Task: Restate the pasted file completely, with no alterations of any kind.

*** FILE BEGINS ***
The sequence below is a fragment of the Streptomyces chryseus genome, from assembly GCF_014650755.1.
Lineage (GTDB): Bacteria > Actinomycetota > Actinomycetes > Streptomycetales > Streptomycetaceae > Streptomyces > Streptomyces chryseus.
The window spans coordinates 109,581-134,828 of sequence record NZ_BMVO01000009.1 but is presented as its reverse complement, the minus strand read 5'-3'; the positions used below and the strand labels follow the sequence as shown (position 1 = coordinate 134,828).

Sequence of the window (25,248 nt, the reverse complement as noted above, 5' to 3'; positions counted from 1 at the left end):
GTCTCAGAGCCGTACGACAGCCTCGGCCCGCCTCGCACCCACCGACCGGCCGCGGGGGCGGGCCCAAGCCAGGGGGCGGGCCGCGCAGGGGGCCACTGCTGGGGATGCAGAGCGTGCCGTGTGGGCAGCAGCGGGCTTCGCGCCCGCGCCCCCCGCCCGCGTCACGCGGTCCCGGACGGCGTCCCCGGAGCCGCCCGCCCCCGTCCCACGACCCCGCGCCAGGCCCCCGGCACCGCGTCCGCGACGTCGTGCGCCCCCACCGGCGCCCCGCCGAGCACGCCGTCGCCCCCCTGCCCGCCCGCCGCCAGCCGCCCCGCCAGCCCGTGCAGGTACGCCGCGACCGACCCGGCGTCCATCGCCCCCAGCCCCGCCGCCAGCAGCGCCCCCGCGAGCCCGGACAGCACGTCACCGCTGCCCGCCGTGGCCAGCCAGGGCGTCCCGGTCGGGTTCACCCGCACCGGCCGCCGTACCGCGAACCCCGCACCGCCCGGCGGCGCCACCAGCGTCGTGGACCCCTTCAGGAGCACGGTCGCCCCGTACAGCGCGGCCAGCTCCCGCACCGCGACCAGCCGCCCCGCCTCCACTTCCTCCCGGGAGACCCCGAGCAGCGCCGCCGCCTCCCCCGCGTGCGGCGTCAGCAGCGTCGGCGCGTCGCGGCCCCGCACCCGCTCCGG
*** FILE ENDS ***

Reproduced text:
The sequence below is a fragment of the Streptomyces chryseus genome, from assembly GCF_014650755.1.
Lineage (GTDB): Bacteria > Actinomycetota > Actinomycetes > Streptomycetales > Streptomycetaceae > Streptomyces > Streptomyces chryseus.
The window spans coordinates 109,581-134,828 of sequence record NZ_BMVO01000009.1 but is presented as its reverse complement, the minus strand read 5'-3'; the positions used below and the strand labels follow the sequence as shown (position 1 = coordinate 134,828).

Sequence of the window (25,248 nt, the reverse complement as noted above, 5' to 3'; positions counted from 1 at the left end):
GTCTCAGAGCCGTACGACAGCCTCGGCCCGCCTCGCACCCACCGACCGGCCGCGGGGGCGGGCCCAAGCCAGGGGGCGGGCCGCGCAGGGGGCCACTGCTGGGGATGCAGAGCGTGCCGTGTGGGCAGCAGCGGGCTTCGCGCCCGCGCCCCCCGCCCGCGTCACGCGGTCCCGGACGGCGTCCCCGGAGCCGCCCGCCCCCGTCCCACGACCCCGCGCCAGGCCCCCGGCACCGCGTCCGCGACGTCGTGCGCCCCCACCGGCGCCCCGCCGAGCACGCCGTCGCCCCCCTGCCCGCCCGCCGCCAGCCGCCCCGCCAGCCCGTGCAGGTACGCCGCGACCGACCCGGCGTCCATCGCCCCCAGCCCCGCCGCCAGCAGCGCCCCCGCGAGCCCGGACAGCACGTCACCGCTGCCCGCCGTGGCCAGCCAGGGCGTCCCGGTCGGGTTCACCCGCACCGGCCGCCGTACCGCGAACCCCGCACCGCCCGGCGGCGCCACCAGCGTCGTGGACCCCTTCAGGAGCACGGTCGCCCCGTACAGCGCGGCCAGCTCCCGCACCGCGACCAGCCGCCCCGCCTCCACTTCCTCCCGGGAGACCCCGAGCAGCGCCGCCGCCTCCCCCGCGTGCGGCGTCAGCAGCGTCGGCGCGTCGCGGCCCCGCACCCGCTCCGG